powerful, is the addition of pictures, color, background, texture, mood….and
that takes a ton of time.
2. Layered Look Book-
I snagged this idea from Dina Zikes. It is two sheets of paper, offset, then
is a quick and easy way to organize your ideas for your book. These are so
portable so you can whip out your work while you’re waiting for the oil change
in your car to be completed.
Weaknesses: My layered
look books tend to get messy fast. I used one for a short novel and found the
space was too limiting.
It is, in a way similar to the layered look book, without
the easy to use layers. It is also bigger. And it has these nifty little prongs
to attach info I might need. So why did I use this? It was free. Someone was
throwing these away so being the teacher-person I am I saved them from the
Strengths: I like
being able to file papers related to the book in this in the part of the book
where I expect them to appear. Also, I like the portable nature of this. So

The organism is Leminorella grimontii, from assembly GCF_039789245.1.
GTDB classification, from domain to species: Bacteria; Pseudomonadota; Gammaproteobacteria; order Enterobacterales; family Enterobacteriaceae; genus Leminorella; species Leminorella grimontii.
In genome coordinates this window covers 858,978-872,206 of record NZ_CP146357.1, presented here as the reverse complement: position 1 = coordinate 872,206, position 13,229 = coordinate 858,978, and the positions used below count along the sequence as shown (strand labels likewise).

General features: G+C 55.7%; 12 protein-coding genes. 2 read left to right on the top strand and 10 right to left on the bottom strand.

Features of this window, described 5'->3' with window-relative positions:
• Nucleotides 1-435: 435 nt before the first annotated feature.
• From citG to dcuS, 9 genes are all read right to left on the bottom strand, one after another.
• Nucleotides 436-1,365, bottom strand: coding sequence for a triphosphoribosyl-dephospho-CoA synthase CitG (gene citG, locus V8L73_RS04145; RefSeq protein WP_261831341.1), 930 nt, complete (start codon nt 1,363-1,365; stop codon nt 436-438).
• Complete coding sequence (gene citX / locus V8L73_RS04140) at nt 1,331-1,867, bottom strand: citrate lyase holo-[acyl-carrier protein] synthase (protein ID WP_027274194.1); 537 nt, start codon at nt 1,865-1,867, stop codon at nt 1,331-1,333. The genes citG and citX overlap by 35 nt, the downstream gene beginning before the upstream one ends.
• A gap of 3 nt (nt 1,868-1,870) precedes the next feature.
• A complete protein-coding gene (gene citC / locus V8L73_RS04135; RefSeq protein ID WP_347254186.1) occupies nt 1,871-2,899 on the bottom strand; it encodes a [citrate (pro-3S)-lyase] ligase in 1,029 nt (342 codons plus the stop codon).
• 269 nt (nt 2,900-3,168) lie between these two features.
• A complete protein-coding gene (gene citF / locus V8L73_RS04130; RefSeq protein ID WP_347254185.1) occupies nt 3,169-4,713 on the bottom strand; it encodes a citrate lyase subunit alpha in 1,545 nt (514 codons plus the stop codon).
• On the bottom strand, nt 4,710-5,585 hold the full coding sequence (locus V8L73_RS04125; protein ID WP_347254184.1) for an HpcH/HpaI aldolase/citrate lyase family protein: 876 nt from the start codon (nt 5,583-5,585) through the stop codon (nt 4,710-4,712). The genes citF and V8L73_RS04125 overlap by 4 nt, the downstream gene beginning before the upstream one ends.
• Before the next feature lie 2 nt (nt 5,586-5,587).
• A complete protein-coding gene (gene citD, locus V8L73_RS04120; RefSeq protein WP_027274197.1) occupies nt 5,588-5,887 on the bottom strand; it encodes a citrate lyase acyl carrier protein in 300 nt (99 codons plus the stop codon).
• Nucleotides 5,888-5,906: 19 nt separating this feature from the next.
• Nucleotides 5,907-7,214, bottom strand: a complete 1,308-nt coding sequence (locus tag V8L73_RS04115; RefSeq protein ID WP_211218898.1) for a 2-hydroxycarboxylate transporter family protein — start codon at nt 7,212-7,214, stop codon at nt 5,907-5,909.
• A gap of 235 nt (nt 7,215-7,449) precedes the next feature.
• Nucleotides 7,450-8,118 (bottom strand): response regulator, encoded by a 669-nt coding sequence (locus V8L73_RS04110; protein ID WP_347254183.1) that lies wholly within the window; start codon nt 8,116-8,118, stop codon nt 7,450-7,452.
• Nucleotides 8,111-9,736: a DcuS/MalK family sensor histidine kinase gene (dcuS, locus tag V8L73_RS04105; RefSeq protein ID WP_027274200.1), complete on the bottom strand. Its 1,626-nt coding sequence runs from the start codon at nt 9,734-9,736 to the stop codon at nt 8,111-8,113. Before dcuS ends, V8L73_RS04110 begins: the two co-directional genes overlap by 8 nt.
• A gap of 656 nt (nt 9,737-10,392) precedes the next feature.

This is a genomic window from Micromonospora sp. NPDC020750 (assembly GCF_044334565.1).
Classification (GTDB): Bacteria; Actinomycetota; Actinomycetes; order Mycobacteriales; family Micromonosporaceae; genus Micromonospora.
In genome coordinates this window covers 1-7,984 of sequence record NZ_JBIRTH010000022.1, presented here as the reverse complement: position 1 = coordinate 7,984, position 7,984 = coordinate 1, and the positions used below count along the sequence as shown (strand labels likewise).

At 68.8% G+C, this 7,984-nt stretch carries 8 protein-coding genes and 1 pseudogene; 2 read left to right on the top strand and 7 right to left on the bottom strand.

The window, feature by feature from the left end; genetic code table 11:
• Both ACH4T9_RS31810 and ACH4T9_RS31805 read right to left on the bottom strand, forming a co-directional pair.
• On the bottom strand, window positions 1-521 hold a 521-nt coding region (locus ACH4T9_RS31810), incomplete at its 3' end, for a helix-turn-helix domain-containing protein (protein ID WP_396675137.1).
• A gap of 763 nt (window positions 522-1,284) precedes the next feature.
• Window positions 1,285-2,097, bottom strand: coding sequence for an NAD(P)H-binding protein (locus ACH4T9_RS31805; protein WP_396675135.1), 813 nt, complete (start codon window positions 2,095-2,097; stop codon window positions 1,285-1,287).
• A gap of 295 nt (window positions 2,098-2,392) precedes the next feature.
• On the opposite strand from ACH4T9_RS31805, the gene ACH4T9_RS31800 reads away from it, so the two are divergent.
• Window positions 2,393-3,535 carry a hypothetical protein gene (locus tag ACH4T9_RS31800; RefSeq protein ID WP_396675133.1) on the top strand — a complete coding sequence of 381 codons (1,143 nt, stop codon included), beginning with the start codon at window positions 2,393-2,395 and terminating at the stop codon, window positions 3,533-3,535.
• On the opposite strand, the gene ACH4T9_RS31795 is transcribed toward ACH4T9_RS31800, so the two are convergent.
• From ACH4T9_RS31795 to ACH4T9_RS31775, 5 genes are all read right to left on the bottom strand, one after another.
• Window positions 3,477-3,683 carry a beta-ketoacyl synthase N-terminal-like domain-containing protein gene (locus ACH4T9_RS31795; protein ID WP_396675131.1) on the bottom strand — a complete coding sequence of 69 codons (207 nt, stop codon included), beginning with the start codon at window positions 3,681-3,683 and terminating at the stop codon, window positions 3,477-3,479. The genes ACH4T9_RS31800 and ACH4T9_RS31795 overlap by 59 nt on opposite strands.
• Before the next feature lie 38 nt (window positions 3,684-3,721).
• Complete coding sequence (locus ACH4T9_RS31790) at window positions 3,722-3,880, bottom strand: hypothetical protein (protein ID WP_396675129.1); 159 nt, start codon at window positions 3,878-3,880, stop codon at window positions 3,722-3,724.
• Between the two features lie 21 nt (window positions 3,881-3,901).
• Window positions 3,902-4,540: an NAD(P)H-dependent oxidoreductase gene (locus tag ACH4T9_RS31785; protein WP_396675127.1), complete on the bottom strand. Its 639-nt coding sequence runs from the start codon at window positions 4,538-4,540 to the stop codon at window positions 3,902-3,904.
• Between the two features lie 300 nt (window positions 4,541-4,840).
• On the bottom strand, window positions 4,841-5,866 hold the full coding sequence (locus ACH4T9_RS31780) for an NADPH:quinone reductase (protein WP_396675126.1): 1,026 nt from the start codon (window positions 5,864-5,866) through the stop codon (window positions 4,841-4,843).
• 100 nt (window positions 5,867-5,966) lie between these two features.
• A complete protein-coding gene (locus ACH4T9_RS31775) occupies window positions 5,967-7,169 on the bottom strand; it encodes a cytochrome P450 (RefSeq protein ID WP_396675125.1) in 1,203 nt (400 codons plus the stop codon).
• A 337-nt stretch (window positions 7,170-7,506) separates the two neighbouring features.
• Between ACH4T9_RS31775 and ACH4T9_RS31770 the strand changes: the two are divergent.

while I’m waiting in the car for my grandson’s school to let out, I can review
where I am and where I’m heading in the book. I leave the school with both the
boy and newly acquired inspiration.
folders I have are too big. (Undoubtedly why they were being tossed aside.) I
cut one down to size for one project. That is probably a better idea. At least
then the file folder can actually be “filed.” I’m sure you can buy the right
4. Photo/Card Album- I
have used this for every book I’ve written as well as a few articles and short
stories. It is an album to hold pictures. A small, flat album to hold snapshots